This week, we're sharing projects from Amsterdam to Austin, Texas, and Los Angeles, with several stops in between. In addition to the projects that we cover in detail, we highlight work that architecture firms share with us every day through Project Gallery, the user-generated portion of ARCHITECT's website. To date, we have more than 15,000 projects.

Courtesy Grimshaw

The IJburg Bridges, Amsterdam

"Grimshaw has designed two new bridges for Amsterdam’s IJburg neighbourhood, continuing a family of bridges that began with the completion of the practice’s landmark Enneüs Heerma Bridge in 2001. The new bridges will link two new reclaimed residential islands in the manmade IJburg archipelago, sitting within the IJmeer lake."

The Burke Museum | Olson Kundig
Aaron Leitz The Burke Museum | Olson Kundig

The Burke Museum, Seattle
Olson Kundig

"The design breaks down traditional museum barriers between public and 'back-of-house' spaces, integrating collections and research labs with traditional galleries. Dual entrances help link the museum to its context, connecting to both the University of Washington campus and the surrounding community."

Leonid Furmansky

Ames House, Austin, Texas
Matt Fajkus Architecture

"A language of distinct volumes organizes the design at both the site and functional scale. On the exterior, the new addition is a white, stucco-clad, two-story volume that is mostly hidden from the street to introduce a modern aesthetic while staying within the homeowner’s association’s guidelines."

Trent Bell

Seapuit Family Retreat, Osterville, Mass.
Catalano Architects

"Set on an island, this house and accompanying buildings serve as an inviting summer campus for extended family. The sustainable and resilient program explores playful expressions of design through unique features such as curved roofs, interiors, and a single-loaded plan framing water views on either side."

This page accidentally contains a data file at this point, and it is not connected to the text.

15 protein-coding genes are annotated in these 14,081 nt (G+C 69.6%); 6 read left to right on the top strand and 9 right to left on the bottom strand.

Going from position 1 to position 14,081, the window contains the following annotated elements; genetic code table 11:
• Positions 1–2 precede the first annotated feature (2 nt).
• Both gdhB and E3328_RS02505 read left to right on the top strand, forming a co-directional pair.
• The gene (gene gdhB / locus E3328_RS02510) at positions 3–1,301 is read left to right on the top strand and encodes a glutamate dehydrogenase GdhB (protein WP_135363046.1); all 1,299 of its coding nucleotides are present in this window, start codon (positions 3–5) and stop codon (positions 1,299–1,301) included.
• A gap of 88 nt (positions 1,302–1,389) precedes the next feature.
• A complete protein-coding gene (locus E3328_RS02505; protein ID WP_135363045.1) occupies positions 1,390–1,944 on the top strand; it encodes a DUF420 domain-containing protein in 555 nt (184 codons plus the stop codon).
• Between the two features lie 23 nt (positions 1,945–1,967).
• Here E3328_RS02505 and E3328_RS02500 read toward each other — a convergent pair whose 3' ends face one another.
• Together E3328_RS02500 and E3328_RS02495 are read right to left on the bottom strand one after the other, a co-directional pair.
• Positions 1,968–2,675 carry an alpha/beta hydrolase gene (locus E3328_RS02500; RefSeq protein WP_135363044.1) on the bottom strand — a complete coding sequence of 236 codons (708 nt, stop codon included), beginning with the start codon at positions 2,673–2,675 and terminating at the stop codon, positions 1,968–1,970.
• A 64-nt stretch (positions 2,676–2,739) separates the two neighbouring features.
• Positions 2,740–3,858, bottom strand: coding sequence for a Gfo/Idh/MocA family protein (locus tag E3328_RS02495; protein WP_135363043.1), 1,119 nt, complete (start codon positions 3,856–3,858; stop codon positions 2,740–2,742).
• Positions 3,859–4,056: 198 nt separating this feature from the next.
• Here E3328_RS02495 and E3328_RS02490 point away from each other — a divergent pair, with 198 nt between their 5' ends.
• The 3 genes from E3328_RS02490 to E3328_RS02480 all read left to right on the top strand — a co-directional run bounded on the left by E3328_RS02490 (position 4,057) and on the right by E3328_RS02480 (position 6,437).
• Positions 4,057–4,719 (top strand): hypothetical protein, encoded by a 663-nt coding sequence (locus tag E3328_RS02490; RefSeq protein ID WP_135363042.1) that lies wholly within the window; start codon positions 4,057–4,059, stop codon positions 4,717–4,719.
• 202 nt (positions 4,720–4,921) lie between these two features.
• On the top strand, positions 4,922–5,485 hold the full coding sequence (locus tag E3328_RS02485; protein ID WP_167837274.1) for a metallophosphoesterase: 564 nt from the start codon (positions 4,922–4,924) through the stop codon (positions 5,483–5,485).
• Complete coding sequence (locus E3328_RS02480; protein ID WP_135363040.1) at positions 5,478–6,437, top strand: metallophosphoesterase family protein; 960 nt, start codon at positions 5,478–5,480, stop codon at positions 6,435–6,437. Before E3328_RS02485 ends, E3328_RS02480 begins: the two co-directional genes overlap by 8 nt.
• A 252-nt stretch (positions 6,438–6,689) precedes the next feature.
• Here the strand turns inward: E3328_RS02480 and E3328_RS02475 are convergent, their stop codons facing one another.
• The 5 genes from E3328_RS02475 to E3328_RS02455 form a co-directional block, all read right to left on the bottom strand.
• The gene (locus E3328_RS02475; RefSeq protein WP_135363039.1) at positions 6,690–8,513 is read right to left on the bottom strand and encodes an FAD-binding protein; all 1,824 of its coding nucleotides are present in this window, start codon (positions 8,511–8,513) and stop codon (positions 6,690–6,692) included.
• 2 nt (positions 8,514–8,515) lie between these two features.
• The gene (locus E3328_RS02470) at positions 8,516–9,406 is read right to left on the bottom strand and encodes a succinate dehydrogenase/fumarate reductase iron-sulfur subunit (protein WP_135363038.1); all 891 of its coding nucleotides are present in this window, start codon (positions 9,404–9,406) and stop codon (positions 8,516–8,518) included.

Wray Ward

2317 Thrift Road - Wray Ward Office, Charlotte, N.C.
Wray Ward

"The new office takes shape from the renovation of an existing 20,000-square-foot 1950s industrial structure and construction of a new, two-story attached building. In addition to mixing old and new and textured and smooth, the design preserves the rich patina of the agency’s colors through painted steel, pops of fabric and artwork."

Ford Photographs

Linden Row, Nashville, Tenn.
The Bradley Projects

"Linden Row is a collection of 38 single-family style townhomes that provide tenants with modern and updated living at an affordable purchase point. Located in the historic Belmont Hillsboro neighborhood, these homes exemplify today's contemporary living within a historic urban context."

AUX Architecture

Mid-City Mixed-Use, Los Angeles
AUX Architecture

"Concrete masses that support the building are pushed back at street level to make room for landscaping. Five levels of housing include 34 market-rate units and 6 one and two-bedroom affordable housing units. There are over 3,000 sq. ft. for commercial space and amenities, including a fitness center, parking and a roof terrace."

Ekene Ijeoma, Breathing Pavilion (2021)
Kris Graves Ekene Ijeoma, Breathing Pavilion (2021)

Breathing Pavilion, New York
Ekene Ijeoma

"Using both computational design and conceptual art strategies, Ijeoma reframes social issues to poetically uncover the truths and injustices and are obscured through various systems of oppression. Created in the context of the COVID-19 pandemic and systemic racial injustice in the United States, Breathing Pavilion offers sanctuary at a time of intense hardship and loss, suggests a paradigm shift towards communion and meditative stillness, and creates an accessible space of reprieve when the act of breathing itself is under siege."

Section perspective looking south
courtesy La Dallman Section perspective looking south

Teweles and Brandeis Grain Elevator, Sturgeon Bay, Wis. La Dallman

Located in Sturgeon Bay, Wis., the Teweles and Brandeis Grain Elevator was constructed in 1901 to help transport local crops. Over time, the structure fell into disuse. Milwaukee- and Boston-based firm La Dallman have designed a forthcoming adaptive reuse of the historic structure, transforming it into a cultural destination for the surrounding community. The 7,557-square-foot project will include gathering and performance spaces for visitors, as well as a glazed tower that allows for views of the surrounding harbor. The project earned a citation in ARCHITECT's 68th Annual Progressive Architecture Awards, announced in the magazine's March 2021 issue. Read more about the project here.

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